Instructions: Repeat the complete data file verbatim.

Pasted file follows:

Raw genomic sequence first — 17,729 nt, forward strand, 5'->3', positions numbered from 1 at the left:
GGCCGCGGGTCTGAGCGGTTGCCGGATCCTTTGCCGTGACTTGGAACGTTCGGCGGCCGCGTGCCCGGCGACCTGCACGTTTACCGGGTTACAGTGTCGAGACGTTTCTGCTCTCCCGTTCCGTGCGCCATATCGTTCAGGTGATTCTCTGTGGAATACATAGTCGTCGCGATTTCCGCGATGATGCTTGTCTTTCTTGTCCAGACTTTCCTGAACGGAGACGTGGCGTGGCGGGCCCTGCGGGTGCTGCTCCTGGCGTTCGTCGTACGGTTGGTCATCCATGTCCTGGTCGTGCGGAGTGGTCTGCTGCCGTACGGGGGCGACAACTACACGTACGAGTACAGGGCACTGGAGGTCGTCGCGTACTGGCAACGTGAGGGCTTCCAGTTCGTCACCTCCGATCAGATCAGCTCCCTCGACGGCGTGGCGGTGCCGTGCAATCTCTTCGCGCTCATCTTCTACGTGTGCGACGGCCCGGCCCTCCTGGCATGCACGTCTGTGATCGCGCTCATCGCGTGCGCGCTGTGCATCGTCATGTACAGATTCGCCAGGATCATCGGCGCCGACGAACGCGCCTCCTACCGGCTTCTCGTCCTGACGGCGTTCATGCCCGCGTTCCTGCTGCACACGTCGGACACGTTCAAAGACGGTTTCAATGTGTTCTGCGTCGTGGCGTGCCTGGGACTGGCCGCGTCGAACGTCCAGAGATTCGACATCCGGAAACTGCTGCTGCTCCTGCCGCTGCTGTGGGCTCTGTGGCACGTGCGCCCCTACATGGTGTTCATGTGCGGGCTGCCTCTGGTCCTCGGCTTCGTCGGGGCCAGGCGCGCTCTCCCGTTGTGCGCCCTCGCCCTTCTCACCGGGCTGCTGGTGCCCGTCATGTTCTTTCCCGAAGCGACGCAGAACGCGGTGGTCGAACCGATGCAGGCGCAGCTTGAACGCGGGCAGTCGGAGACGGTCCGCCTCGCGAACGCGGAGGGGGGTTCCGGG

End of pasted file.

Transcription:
Raw genomic sequence first — 17,729 nt, forward strand, 5'->3', positions numbered from 1 at the left:
GGCCGCGGGTCTGAGCGGTTGCCGGATCCTTTGCCGTGACTTGGAACGTTCGGCGGCCGCGTGCCCGGCGACCTGCACGTTTACCGGGTTACAGTGTCGAGACGTTTCTGCTCTCCCGTTCCGTGCGCCATATCGTTCAGGTGATTCTCTGTGGAATACATAGTCGTCGCGATTTCCGCGATGATGCTTGTCTTTCTTGTCCAGACTTTCCTGAACGGAGACGTGGCGTGGCGGGCCCTGCGGGTGCTGCTCCTGGCGTTCGTCGTACGGTTGGTCATCCATGTCCTGGTCGTGCGGAGTGGTCTGCTGCCGTACGGGGGCGACAACTACACGTACGAGTACAGGGCACTGGAGGTCGTCGCGTACTGGCAACGTGAGGGCTTCCAGTTCGTCACCTCCGATCAGATCAGCTCCCTCGACGGCGTGGCGGTGCCGTGCAATCTCTTCGCGCTCATCTTCTACGTGTGCGACGGCCCGGCCCTCCTGGCATGCACGTCTGTGATCGCGCTCATCGCGTGCGCGCTGTGCATCGTCATGTACAGATTCGCCAGGATCATCGGCGCCGACGAACGCGCCTCCTACCGGCTTCTCGTCCTGACGGCGTTCATGCCCGCGTTCCTGCTGCACACGTCGGACACGTTCAAAGACGGTTTCAATGTGTTCTGCGTCGTGGCGTGCCTGGGACTGGCCGCGTCGAACGTCCAGAGATTCGACATCCGGAAACTGCTGCTGCTCCTGCCGCTGCTGTGGGCTCTGTGGCACGTGCGCCCCTACATGGTGTTCATGTGCGGGCTGCCTCTGGTCCTCGGCTTCGTCGGGGCCAGGCGCGCTCTCCCGTTGTGCGCCCTCGCCCTTCTCACCGGGCTGCTGGTGCCCGTCATGTTCTTTCCCGAAGCGACGCAGAACGCGGTGGTCGAACCGATGCAGGCGCAGCTTGAACGCGGGCAGTCGGAGACGGTCCGCCTCGCGAACGCGGAGGGGGGTTCCGGG